Archive for Thursday, December 15, 2005

Discoveries reset timeline for humans in N. Europe

December 15, 2005

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— Ancient tools found in Britain show that humans lived in northern Europe 200,000 years earlier than was previously known, at a time when England's climate was warm enough to be the home of lions, elephants and saber-tooth tigers, scientists announced Wednesday.

The 32 black flint artifacts, found in river sediments in Pakefield in eastern England, date back 700,000 years and represent the earliest unequivocal evidence for human presence north of the Alps, the scientists said. The finding dashes the long-held theory that humans did not migrate north from the relatively warm climates of the Mediterranean region until half a million years ago.

"The discovery that early humans could have existed this far north this long ago was startling," said Chris Stringer, a paleontologist at the Natural History Museum, one of four British scientists who took part in the study and announced the finding at a news conference in London. Their discovery is detailed in the scientific journal Nature.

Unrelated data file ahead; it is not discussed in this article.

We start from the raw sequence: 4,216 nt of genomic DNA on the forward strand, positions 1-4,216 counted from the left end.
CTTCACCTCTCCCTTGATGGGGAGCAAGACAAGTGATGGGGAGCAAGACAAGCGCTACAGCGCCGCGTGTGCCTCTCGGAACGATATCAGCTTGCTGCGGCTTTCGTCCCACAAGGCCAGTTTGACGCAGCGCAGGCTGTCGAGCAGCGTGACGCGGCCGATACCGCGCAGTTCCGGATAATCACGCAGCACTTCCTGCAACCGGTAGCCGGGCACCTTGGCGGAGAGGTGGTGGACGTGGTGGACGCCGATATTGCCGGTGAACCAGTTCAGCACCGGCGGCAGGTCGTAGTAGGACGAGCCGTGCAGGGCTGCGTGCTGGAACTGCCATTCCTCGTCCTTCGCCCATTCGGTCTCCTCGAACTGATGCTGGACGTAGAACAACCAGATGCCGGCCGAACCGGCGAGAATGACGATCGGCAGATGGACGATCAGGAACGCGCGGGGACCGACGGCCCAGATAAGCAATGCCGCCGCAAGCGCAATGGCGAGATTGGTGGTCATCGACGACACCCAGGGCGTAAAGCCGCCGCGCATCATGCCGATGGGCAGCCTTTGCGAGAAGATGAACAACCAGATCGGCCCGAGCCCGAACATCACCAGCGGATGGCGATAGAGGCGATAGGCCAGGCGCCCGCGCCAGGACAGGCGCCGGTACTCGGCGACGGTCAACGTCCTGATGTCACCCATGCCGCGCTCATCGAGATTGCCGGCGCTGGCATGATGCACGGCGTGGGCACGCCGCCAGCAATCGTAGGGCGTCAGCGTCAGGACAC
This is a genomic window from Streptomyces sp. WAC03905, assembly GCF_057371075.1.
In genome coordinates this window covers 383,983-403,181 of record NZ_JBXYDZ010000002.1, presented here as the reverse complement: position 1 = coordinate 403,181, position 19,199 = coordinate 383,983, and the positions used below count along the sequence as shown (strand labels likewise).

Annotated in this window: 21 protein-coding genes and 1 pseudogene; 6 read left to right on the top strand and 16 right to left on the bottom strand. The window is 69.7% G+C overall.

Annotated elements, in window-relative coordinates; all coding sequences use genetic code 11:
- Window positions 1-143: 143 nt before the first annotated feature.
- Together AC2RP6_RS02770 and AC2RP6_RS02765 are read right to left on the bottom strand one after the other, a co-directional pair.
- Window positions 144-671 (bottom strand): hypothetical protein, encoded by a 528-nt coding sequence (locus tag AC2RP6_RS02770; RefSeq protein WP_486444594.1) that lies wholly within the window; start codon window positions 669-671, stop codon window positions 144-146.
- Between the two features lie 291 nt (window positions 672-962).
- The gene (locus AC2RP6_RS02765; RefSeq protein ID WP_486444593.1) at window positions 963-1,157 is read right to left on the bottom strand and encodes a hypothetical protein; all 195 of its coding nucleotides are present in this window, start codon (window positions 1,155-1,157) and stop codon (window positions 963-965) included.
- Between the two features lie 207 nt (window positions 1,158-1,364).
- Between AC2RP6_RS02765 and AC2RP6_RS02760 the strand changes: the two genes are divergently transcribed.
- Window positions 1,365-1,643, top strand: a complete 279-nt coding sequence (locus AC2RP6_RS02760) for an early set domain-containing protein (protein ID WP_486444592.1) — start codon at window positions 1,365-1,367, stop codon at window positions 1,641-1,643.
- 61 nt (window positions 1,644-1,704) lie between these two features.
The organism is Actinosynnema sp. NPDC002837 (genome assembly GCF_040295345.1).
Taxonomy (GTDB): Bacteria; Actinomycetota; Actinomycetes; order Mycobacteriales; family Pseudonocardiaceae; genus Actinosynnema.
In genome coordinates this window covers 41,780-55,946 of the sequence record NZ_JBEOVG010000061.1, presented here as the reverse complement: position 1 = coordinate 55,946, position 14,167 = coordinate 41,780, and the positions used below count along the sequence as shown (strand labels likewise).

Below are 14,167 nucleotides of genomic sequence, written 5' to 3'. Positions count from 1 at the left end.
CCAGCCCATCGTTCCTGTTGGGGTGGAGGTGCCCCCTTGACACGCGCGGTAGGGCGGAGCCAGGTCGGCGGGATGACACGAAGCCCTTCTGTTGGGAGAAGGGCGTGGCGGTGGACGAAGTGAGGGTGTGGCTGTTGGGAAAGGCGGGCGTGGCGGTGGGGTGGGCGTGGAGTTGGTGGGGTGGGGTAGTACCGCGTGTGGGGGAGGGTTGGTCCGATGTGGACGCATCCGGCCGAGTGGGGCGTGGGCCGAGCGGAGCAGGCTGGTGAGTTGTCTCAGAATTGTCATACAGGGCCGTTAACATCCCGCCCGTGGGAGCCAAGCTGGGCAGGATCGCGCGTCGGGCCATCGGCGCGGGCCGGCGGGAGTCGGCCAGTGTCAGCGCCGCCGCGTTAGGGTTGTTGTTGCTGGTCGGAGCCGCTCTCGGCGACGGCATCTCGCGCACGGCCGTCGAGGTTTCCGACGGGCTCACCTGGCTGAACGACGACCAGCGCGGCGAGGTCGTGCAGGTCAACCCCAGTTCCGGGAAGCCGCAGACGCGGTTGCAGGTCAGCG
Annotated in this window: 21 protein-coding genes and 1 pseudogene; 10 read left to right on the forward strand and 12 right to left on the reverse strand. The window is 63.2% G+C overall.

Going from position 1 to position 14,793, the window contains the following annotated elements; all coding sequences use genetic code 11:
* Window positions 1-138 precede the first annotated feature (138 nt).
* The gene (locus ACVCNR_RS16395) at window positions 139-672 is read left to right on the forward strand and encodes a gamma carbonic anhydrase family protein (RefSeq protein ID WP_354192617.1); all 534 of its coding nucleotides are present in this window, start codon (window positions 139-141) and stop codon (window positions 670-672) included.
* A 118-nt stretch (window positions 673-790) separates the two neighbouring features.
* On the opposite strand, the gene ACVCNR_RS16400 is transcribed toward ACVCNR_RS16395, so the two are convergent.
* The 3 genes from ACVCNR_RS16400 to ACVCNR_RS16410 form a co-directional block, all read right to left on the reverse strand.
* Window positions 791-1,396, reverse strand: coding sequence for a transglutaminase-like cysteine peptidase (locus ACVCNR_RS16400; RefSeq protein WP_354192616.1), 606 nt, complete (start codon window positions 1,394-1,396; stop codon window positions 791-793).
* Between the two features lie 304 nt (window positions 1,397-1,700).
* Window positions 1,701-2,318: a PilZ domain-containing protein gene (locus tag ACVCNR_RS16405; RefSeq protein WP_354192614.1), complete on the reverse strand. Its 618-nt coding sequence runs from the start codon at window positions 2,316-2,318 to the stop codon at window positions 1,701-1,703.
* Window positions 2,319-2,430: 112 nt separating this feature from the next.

"Now that we know this, we can search for the remains of these people, knowing that we may find them," he said. "Their arrival in northern Europe could have happened even earlier. We have a whole new area of research opening up to us."

Professor Chris Stringer, a paleontologist at the Natural History Museum, holds one of the 32 black flint artifacts found in eastern England that date back 700,000 years. Ancient tools found in Britain show that humans lived in northern Europe 200,000 years earlier than previously thought.

Professor Chris Stringer, a paleontologist at the Natural History Museum, holds one of the 32 black flint artifacts found in eastern England that date back 700,000 years. Ancient tools found in Britain show that humans lived in northern Europe 200,000 years earlier than previously thought.

Jim Rose, a professor at the University of London who also was involved in the study, said that 700,000 years ago England was still connected to the European mainland and enjoyed periods of balmy weather between the time that massive glaciers swept through the area, freezing and reforming the landscapes.

During such thaws, he said, early humans would have been able to migrate from the Mediterranean to England, where there were mild winters, flat landscapes and major rivers.

Before that discovery, the earliest traces of humans in Europe north of the Alps were dated to about 500,000 years ago, and included flint artifacts and even some human remains that were discovered in Bosgrove on the southern coast of England.

The earliest traces of human presence in southern Europe are at least 800,000 years old and include materials that were discovered in Atapuerca, Spain.

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